The Carnivorous Plant FAQ v. 11.5
- courtesy of -
The International Carnivorous Plant Society

Q: Utricularia: the bladderworts

A: Welcome to Utricularia, the largest genus of carnivorous plants, with more than 220 species that occur throughout the world. The Latin genus name refers to the fact that the plant is festooned with utricles, or little baglike bladders, 1-several mm in size. Obviously, they also have given the plant its common name. These little bladders are carnivorous traps like none other, and they are guaranteed to astonish!

Utricularia have been known about for a long time; in 1753 Linnaeus mentioned seven species (U. bifida, U. caerulea, U. foliosa, U. gibba, U. minor, U. subulata, and U. vulgaris). However, the function of its strange bladders, that are produced underground or underwater, were long misunderstood and thought perhaps to be flotation devices (the most flamboyant species known were aquatic). But in 1876, a scientist named Mary Treat realized that the bladders were actually suction traps; afterwards Darwin and Lloyd did more work on the genus indicating carnivory. A crucial marker for our understanding of the genus was the publication by Peter Taylor of his great monograph on the genus. A marvelous combination of technical expertise, dedication, and love, this work is an amazing thing.

In Taylor's monograph, he divided the genus into two subgenera and 35 sections. More recent work suggests that the best way to decompose the genus is into three subgenera and 33 sections. How to best handle the genus subdivision is anything but transparent, and I am sure that many will not agree with the approach I have taken. If you disagree, please prove me otherwise in the published literature! I'll be happy to incorporate improvements based upon citable research.

Utricularia have invaded just about every imaginable habitat where plant carnivory is an advantage. They are found on every continent except for Antarctica. In the USA they can be found in every state; in Canada they are in every province; in Australia they are so common they are eating the children. (OK, strike that last part.) Species have pioneered many habitats, including waterlogged soils, lakes, streams, the surfaces and crevices in trees and bromeliads, and seasonally-moist deserts! The only habitat they have not exploited is strongly brackish to marine environments. (Although Utricularia benjaminiana can survive in some moderately brackish waters.)

Utricularia flowers are usually very small, but they make up for their small size by having a wild and varied display of colours and form. There are many species, so those who study them must use careful botanical terminology to describe the flowers. To identify species, you must learn a number of carefully defined botanical terms.

Utricularia in action
U. macrorhiza
The above ground parts of terrestrial species are often small and inconspicuous; the leaves may be grasslike, oval, or strap-shaped. Meanwhile, the carnivorous bladders are the most complicated and devious in all the carnivorous plants, and is surely one of the wonders of the botanical world!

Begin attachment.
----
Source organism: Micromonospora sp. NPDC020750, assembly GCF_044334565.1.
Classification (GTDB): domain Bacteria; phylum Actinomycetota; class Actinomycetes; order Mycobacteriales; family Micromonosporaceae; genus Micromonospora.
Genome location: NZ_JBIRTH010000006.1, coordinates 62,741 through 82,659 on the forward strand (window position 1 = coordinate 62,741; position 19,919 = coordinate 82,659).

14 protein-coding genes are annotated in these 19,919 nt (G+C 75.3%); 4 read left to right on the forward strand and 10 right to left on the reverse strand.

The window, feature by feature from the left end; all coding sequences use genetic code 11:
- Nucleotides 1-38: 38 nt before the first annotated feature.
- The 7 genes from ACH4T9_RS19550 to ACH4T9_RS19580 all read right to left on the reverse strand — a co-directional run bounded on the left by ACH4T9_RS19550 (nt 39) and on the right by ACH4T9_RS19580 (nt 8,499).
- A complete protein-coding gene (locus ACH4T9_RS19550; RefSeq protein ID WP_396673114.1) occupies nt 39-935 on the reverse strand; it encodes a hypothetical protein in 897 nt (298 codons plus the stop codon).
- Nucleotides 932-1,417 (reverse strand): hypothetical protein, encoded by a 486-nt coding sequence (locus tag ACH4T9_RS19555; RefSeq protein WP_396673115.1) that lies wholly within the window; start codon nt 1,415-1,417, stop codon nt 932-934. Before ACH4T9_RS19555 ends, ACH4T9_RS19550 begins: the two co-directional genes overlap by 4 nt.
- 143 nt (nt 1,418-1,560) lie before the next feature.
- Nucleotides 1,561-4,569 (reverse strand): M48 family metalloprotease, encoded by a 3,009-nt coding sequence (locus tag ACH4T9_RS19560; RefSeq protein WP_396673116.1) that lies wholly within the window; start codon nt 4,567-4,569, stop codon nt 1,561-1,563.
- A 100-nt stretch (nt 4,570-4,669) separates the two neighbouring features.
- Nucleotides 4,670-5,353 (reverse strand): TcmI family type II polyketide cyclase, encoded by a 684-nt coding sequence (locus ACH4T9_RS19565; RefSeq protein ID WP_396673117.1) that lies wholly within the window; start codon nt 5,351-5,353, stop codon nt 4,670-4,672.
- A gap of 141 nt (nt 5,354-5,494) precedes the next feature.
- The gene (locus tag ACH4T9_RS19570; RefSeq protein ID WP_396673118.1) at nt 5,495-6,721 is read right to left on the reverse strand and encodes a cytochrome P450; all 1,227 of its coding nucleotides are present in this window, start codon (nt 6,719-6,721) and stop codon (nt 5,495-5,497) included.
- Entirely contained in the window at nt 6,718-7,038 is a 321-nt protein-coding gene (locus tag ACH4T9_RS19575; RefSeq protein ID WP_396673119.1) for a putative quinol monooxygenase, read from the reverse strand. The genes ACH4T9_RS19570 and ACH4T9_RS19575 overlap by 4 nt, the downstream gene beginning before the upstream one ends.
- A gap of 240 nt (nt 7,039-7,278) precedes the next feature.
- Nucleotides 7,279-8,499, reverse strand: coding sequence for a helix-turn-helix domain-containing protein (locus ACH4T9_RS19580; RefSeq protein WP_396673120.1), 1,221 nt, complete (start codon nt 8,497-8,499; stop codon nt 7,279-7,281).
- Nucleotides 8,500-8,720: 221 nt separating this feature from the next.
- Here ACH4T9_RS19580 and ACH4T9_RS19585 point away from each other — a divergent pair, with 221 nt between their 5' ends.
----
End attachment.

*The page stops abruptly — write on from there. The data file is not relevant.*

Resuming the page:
The carnivorous action happens underwater or underground in the water-soaked medium. The bladder sets itself by pumping fluid out of its interior, via special bifid and quadrifid glands. As a result, the water pressure inside the bladder is lower than the surrounding water. The bladder has trap door, but it is firmly set closed by a combination of a threshold ridge at the bladder entrance and mucous as an additional sealant. Small organisms find their way to the trap entrance (it is unknown whether they just wander up to the trap, or are somehow attracted to the trap door).

Either by bumping into the door, or perhaps by touching the little hairlike organs protructing out of the trap door, they trigger the bladder. Either they simply lever the door ajar (perhaps with the mechanical advantage of the door-hairs), or the door may weaken slightly through some active process (perhaps similar to the changes in turgor pressure that makes Mimosa plants droop, or processes that occur in Dionaea?). Since the pressure in the trap is low, water rushes into the trap, carrying the animal with it. The prey has no chance to protest since it is drawn into the trap in as little as 1/30 of a second. The trapdoor swings closed again, sealing the creature inside.

The bladder releases digestive enzymes and digests the creature. Depending upon the size of the prey, it takes a few hours to a few days to consume the prey. Very large prey, such as worms, that are not completely trapped may be digested over long periods of time as the bladder digests the prey-parts in the trap, and as it slowly draws the rest of the prey into the trap as it dissolves, all while still alive. How horrible is that?!

In another direction, it might be that some species such as Utricularia multifida are lobster pot traps...

Page citations: Darwin, C. 1875; Lloyd, F.E. 1942; Müller, K., and Borsch, T. 2005; Reifenrath, K. et al. 2006; Rice, B.A. 2006a; Schlauer, J. 2002; Taylor, P. 1989; personal observations.

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Revised: June 2009
©Barry Rice, 2005